In a little over a week I will be giving an invited paper at the Fall meeting of the American Geophysical Union (AGU) in San Francisco, in a special session devoted to feedbacks in the climate system. If you don’t already know, feedbacks are what will determine whether anthropogenic global warming is strong or weak, with cloud feedbacks being the most uncertain of all.
In the 12 minutes I have for my presentation, I hope to convince as many scientists as possible the futility of previous attempts to estimate cloud feedbacks in the climate system. And unless we can measure cloud feedbacks in nature, we can not test the feedbacks operating in computerized climate models.
WHAT ARE FEEDBACKS?
To review, the main feedback issue is this: In response to the small direct warming effect of more CO2 in the atmosphere, will clouds change in ways that amplify the warming (e.g. a cloud reduction letting more sunlight in, which would be a positive feedback), or decrease the warming (e.g. a cloud increase causing less sunlight to be absorbed by the Earth, which would be a negative feedback)?
In the former case, we could be heading for a global warming catastrophe. In the latter case, manmade global warming might be barely measurable (and previous warming would be mostly the result of some natural cause). All climate models tracked by the IPCC now have positive cloud feedbacks, by varying amounts, which partly explains why the IPCC expects anthropogenic global warming to be so strong.
Obviously, we need to know what feedbacks operate in the climate system.
ESTIMATING FEEDBACKS: AN UNSOLVED PROBLEM
I am now quite convinced that most, if not all, previous estimates of feedback from our satellite observations of natural climate variability are in error. Furthermore, this error is usually in the direction of positive feedback, which will then give the illusion of a ‘sensitive’ climate system. More on that later.
The goal seems simple enough: to measure cloud feedbacks, we need to determine how much clouds change in response to a temperature change. But most researchers do not realize that this is not possible without accounting for causation in the opposite direction, i.e., the extent to which temperature changes are a response to cloud changes.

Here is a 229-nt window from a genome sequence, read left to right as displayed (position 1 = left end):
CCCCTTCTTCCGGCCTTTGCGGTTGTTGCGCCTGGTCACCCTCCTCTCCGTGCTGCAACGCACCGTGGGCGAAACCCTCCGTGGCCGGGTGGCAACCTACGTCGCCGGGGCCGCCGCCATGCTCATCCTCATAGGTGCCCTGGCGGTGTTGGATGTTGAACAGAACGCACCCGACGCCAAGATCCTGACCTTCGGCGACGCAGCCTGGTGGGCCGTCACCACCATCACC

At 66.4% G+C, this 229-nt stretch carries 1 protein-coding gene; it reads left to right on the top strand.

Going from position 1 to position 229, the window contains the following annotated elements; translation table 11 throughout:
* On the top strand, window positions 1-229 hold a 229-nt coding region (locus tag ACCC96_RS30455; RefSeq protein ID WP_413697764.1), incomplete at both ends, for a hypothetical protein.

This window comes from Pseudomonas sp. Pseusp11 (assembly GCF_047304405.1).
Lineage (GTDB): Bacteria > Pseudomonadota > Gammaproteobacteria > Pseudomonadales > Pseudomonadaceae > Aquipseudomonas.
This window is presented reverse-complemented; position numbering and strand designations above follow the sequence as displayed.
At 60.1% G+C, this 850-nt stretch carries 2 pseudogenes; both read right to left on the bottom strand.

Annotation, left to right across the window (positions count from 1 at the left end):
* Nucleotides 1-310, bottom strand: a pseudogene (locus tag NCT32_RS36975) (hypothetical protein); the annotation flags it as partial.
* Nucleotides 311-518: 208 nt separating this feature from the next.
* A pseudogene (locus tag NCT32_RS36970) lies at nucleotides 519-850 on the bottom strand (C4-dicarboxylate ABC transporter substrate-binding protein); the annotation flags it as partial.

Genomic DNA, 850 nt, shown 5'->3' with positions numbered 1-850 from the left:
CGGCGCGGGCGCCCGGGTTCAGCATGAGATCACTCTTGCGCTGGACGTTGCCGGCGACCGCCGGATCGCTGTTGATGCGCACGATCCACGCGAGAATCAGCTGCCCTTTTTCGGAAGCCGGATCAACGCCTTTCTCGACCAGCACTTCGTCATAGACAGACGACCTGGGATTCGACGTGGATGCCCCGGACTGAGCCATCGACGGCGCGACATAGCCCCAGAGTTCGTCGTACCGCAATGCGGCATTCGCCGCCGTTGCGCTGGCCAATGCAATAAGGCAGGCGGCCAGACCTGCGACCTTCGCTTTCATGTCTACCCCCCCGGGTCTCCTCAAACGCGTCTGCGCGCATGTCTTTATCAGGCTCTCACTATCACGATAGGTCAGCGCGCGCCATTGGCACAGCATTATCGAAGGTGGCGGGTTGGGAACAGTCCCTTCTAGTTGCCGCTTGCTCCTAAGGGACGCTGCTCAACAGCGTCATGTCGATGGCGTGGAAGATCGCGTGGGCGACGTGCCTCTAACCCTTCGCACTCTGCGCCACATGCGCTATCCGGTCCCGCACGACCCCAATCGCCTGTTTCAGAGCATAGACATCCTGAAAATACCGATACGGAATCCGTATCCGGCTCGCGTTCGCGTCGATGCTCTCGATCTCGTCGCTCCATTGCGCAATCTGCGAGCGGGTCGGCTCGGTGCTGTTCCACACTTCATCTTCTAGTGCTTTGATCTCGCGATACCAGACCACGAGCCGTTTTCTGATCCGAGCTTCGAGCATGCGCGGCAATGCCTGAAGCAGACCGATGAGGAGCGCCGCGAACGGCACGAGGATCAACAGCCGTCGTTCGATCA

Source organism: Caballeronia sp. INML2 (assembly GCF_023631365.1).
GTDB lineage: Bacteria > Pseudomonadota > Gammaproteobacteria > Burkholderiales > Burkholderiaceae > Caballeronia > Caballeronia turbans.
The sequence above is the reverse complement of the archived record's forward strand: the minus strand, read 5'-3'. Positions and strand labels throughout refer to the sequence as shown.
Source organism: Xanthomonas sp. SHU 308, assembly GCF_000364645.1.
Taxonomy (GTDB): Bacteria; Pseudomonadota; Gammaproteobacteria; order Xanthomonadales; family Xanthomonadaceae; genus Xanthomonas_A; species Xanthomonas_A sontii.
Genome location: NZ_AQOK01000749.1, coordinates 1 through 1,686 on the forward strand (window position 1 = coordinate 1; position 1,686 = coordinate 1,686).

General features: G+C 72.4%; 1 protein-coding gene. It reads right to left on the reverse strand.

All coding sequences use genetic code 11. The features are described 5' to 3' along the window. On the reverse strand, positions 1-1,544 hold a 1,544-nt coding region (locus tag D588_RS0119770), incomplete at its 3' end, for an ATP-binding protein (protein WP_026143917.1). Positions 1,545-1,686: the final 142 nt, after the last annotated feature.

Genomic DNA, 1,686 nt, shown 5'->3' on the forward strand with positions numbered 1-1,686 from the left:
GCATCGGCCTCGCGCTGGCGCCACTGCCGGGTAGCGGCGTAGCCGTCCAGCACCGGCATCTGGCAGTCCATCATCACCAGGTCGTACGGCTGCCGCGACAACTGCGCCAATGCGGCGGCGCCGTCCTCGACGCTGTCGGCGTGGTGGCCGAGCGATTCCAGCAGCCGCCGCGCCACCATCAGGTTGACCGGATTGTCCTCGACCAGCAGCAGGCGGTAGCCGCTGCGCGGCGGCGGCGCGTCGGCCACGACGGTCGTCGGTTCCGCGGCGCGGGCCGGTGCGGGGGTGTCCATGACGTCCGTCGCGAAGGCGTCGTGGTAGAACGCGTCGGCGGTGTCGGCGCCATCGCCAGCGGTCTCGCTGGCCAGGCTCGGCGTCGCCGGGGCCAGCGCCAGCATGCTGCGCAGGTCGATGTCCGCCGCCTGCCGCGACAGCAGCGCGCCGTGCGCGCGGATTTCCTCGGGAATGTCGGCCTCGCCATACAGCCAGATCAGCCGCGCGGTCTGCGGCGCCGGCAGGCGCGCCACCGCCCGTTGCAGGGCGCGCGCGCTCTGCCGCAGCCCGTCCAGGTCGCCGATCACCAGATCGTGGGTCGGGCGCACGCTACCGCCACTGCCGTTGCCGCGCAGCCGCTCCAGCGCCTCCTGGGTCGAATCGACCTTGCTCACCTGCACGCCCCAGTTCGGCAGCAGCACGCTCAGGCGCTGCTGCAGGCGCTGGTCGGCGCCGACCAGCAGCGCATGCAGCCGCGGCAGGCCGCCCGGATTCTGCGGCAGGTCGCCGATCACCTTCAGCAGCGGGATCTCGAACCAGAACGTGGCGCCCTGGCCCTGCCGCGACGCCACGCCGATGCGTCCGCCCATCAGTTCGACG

As I will demonstrate in my AGU talk on December 16, for all practical purposes it is not possible (at least not yet) to measure cloud feedbacks because the two directions of causation are intermingled in nature. As a result, it is not possible with current methods to measure feedbacks in response to a radiative forcing event such as a change in cloud cover, or even a major volcanic eruption, such as that from the 1991 eruption of Mt. Pinatubo.
The reason is that the size of the radiative forcing of a temperature change overwhelms the size of the radiative feedback upon that temperature change, and our satellite measurements can not tell the difference. There are only two special situations where it can be done: (1) the theoretical case of an instantaneously imposed, and then constant amount of radiative forcing…which never happens in the real world; and (2) the real world case where temperature changes are caused non-radiatively. While I will not go into the evidence here, satellite observations suggest that cloud feedbacks in the latter case are strongly negative.
Now, if you have an accurate estimate of the radiative forcing of temperature change, accurate estimates of radiative feedback can be made. But we do not have good estimates of this forcing during natural climate variations. Only in climate model simulations where a known amount of radiative forcing is imposed upon the model can this be done. (In another method, if you try to estimate feedback by measuring how fast the ocean responds, you also run into problems because your answer depends upon how fast and how deep in the ocean you assume the temperature change will extend.)
EXAMPLE 1: FEEDBACKS FROM THE CHANGE IN SEASONS
Once one realizes that clouds causing a temperature change (forcing) corrupts our estimates of temperature causing a cloud change (feedback), it becomes apparent that many of the previous attempts to estimate feedback will not work.
For instance, many researchers think that you can estimate feedbacks from the seasonal cycle in average solar illumination of the Earth and the resulting temperature response. There is about a 7% peak-to-peak variation in the amount of solar energy reaching the Earth during the year, with a maximum occurring in March and September, and the minimum in June. So, one would think we could measure by how much this change in solar heating causes a change in temperature.
The trouble is that global circulation patterns also change dramatically with the seasons, mostly due to the large difference in land masses between the Northern and Southern Hemispheres. Since cloud formation is affected by a variety of circulation induced effects (fronts, temperature inversions, etc.), the cloud cover and thus the natural shading of the Earth by clouds also changes with the seasons, through these seasonal circulation changes.